Today’s seasonally adjusted 261K new claims, up 11K from last week, was worse than the Investing.com forecast of 246K.

 

By Jill Mislinski

Here is the opening statement from the Department of Labor:

In the week ending January 6, the advance figure for seasonally adjusted initial claims was 261,000, an increase of 11,000 from the previous week’s unrevised level of 250,000. The 4-week moving average was 250,750, an increase of 9,000 from the previous week’s unrevised average of 241,750.

Claims taking procedures continue to be disrupted in the Virgin Islands. The claims taking process in Puerto Rico has still not returned to normal. [See full report]

Today’s seasonally adjusted 261K new claims, up 11K from last week, was worse than the Investing.com forecast of 246K.

Here is a close look at the data over the past few years (with a callout for the past year), which gives a clearer sense of the overall trend in relation to the last recession.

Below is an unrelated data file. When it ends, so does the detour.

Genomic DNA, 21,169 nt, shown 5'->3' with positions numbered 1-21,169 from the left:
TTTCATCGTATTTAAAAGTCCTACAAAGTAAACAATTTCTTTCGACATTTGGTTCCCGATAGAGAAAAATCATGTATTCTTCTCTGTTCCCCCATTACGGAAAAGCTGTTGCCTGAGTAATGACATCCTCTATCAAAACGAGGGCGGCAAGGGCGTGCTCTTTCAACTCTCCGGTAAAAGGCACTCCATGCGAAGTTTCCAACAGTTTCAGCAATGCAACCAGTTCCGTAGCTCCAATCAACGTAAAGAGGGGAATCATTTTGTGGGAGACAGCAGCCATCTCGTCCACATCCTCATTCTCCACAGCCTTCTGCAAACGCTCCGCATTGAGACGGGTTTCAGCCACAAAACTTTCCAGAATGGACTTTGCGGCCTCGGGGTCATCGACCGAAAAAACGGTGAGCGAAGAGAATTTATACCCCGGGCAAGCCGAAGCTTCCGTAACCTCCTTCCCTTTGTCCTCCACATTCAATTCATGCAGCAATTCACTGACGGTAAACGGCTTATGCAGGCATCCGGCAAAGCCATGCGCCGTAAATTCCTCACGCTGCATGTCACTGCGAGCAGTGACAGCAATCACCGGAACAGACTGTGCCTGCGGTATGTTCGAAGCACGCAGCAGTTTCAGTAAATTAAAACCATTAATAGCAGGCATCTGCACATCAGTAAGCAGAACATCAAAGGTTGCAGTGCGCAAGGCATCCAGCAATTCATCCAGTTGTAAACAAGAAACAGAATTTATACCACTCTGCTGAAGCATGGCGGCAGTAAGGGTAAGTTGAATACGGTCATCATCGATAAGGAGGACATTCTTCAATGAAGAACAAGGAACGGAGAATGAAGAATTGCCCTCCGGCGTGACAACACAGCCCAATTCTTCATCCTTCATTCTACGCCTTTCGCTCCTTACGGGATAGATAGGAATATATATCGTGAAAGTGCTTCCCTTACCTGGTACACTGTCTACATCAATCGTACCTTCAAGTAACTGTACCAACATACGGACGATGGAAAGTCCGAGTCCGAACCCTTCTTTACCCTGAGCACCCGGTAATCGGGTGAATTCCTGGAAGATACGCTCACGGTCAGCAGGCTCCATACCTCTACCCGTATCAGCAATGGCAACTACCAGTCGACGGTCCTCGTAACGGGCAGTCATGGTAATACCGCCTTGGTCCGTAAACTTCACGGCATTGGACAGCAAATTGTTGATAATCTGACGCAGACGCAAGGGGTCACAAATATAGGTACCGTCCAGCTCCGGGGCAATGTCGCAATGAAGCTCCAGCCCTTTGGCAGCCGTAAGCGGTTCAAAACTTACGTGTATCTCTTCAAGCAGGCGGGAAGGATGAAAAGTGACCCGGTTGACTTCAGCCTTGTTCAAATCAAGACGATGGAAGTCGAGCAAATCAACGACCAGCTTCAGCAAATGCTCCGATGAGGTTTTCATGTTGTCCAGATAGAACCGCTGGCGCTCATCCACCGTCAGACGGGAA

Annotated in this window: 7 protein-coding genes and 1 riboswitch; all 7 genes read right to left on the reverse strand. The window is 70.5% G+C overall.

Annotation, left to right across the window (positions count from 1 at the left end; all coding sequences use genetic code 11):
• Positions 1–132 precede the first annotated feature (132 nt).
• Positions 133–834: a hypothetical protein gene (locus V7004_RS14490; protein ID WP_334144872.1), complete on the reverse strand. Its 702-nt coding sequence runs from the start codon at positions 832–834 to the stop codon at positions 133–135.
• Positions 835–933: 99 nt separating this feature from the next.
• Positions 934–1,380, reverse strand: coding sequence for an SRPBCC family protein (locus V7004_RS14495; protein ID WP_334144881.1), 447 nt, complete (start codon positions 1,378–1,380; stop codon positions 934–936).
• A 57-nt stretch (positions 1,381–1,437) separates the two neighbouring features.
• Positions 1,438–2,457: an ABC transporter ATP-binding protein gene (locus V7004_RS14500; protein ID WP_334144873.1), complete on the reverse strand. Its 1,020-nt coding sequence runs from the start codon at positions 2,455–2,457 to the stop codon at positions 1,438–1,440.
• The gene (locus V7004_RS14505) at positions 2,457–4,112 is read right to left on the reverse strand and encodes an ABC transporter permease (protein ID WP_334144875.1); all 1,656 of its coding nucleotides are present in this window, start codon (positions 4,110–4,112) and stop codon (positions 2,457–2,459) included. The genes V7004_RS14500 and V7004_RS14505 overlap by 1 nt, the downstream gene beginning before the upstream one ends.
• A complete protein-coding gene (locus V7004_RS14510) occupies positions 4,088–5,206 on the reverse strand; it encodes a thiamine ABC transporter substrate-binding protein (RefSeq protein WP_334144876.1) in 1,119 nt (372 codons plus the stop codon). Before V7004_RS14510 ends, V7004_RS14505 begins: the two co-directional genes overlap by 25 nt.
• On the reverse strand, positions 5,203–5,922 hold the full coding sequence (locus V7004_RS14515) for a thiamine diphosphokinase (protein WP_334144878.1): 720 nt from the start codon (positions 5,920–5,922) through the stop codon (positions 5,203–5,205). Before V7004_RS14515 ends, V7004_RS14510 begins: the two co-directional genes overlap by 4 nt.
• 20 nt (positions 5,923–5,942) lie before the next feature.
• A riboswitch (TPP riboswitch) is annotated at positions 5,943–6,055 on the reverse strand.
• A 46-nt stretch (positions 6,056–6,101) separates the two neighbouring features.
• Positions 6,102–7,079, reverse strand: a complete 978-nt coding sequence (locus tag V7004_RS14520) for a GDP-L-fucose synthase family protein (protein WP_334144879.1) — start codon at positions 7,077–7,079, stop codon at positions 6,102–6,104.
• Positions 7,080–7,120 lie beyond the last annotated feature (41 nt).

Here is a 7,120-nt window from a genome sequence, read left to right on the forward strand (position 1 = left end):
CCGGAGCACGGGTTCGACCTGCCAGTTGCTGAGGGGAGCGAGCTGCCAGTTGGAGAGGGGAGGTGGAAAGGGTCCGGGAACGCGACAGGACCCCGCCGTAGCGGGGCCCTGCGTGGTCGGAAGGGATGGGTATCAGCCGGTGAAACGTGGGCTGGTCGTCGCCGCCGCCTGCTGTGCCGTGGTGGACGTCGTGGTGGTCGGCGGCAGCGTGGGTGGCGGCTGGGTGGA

Unemployment Claims since 2007

As we can see, there’s a good bit of volatility(NYSEARCA:VXX) in this indicator, which is why the 4-week moving average (the highlighted number) is a more useful number than the weekly data. Here is the complete data series.

Unemployment Claims

The headline Unemployment Insurance data is seasonally adjusted. What does the non-seasonally adjusted data look like? See the chart below, which clearly shows the extreme volatility of the non-adjusted data (the red dots). The 4-week MA gives an indication of the recurring pattern of seasonal change (note, for example, those regular January spikes).

Because of the extreme volatility of the non-adjusted weekly data, we can add a 52-week moving average to give a better sense of the secular trends. The chart below also has a linear regression through the data. We can see that this metric continues to fall below the long-term trend stretching back to 1968.

Nonseasonally Adjusted 52-week MA

Annual Comparisons

Here is a calendar-year overlay since 2009 using the 4-week moving average. The purpose is to compare the annual slopes since the peak in the spring of 2009, near the end of the Great Recession.

Yearly Overlay

For an analysis of unemployment claims as a percent of the labor force, see regularly updated piece The Civilian Labor Force, Unemployment Claims and the Business Cycle Here is a snapshot from that analysis.

Initial Claims to the CLF